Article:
E-Readers everywhere ...

About a year ago I purchased an Amazon Kindle.  On a previous flight, I observed one being used, and then a friend purchased one and gave me a 'demo'. I was impressed with the features of this device. I instantly saw an opprotunity to make traveling a slightly different experience. I love to read and everywhere I traveled I was carrying a pile of magazines and a book or two.  What a pain. I was ready to find a way to travel 'lighter'. I was also attracted to the idea of accessing books on the device without waiting for them to come by UPS or mail.

When people talk to me about e-readers, most talk about the 'feel' of a book and how they don't think they could switch. That may be true for some people, but I have observed that once experienced, they forget about 'the book' and adopt the e-reader. I think e-readers will change how we consume books. It is already happening. I saw one report that on Christmas day, Amazon sold more e-books than 'print' books. This is a major disruption to the book business - publishers, book stores and consumers will all see the impact. 

For the past several months, and especially during CES last week, there has been a onslought of e-readers hit the market. You can find devices that are super-thin, devices with touch screen, many sizes and shapes. BusinessWeek.com ran a slideshow that included several of these devices. 

The article that caught my attention was published Fast Company, "2010: The Only Year of the E-Reader". The author, Kit Eaton, shared pictures and many details on many of these new devices, but the most provocative comment in the article was this comment:

"The Kindle is looking almost lost now among the flurry of new e-book reading devices just released or due soon. So many are out, in fact, that 2010 is really the year of the e-reader. But only 2010. Because e-readers are doomed."

Doomed? His hypothesis is that the new 'slates' or tables (or whatever the come to be called), we integrate the e-reader into a multi-function device. He may be right, but I think it may take longer for e-readers to ride off into the sunset. Why would I say that? Three specific thoughts:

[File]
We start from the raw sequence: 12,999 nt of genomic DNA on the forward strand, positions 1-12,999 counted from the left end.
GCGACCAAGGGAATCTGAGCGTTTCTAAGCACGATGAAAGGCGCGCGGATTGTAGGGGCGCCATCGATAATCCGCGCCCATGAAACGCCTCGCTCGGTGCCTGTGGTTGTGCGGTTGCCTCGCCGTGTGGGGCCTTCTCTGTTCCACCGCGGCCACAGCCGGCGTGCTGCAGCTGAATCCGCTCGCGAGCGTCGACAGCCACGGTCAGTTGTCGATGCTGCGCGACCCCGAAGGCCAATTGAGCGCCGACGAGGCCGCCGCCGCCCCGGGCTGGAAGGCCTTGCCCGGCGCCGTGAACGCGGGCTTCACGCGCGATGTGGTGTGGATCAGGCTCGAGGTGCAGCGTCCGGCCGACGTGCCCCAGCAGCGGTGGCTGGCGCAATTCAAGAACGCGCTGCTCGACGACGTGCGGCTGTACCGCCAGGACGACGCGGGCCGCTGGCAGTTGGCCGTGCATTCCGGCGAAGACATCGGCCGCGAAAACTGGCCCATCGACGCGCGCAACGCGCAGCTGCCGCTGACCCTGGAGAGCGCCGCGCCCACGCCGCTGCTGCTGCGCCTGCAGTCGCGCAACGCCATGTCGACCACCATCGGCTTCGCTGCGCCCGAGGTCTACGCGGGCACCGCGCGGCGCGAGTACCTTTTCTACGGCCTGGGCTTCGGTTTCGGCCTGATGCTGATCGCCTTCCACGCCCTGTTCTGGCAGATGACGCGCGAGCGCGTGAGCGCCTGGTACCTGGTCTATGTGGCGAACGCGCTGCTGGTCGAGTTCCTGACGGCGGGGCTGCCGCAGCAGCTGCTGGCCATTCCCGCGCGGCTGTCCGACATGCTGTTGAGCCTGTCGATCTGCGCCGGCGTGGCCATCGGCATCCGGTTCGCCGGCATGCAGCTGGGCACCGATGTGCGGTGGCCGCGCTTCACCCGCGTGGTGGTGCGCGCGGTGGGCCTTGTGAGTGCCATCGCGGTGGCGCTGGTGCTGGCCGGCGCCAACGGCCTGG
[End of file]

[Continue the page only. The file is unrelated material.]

- Battery life on the Kindle is amazing. I turn on the wireless on my Kindle once a day to download my subscriptions or when needed to purchase a book. I can operate it for a couple of weeks on a single charge. I have already read comments about the much lower battery life on some of these new devices that incorporate color touch-screens. Listen, I have to charge my iPhone more than once a day, and only get about a day out of my Blackberry. I don't want a e-reader that I have to charge every day.

- It would be helpful if I could integrate 'gadget functions' into one device, or at least fewer devices:). That is one of the attractions of the iPhone with it's many applications.  That said, I am not confident that the e-reader features and value proposition fit in an integrated package. What would I have to sacrifice to get an integrated device? For example, I love e-ink. It is so soft and easy to read. I have tried to read a book on my laptop and it is NOT the same experience .. and it is not soft on the eyes.

- Lastly, I love the 'Amazon experience'.  When you purchase a Kindle, you are not just buying the hardware, you are buying into an experience. It is about consumption of media, including the purchase experience. I do not think I would purchase a device that did not include a seamlessly process for buying books and subscribing to magazines. 

Is this the 'only' year of the E-Reader? Perhaps the new technology will be 'good enough'. I think the entire concept of a tablet is intriguing and I plan to post a separate entry on tablets and 'slates'. Several new devices were launched at CES and I am excited to see what Apple announces in later this month.  What do you think?

Rick

Photo credit: HÃ¥var og Solveig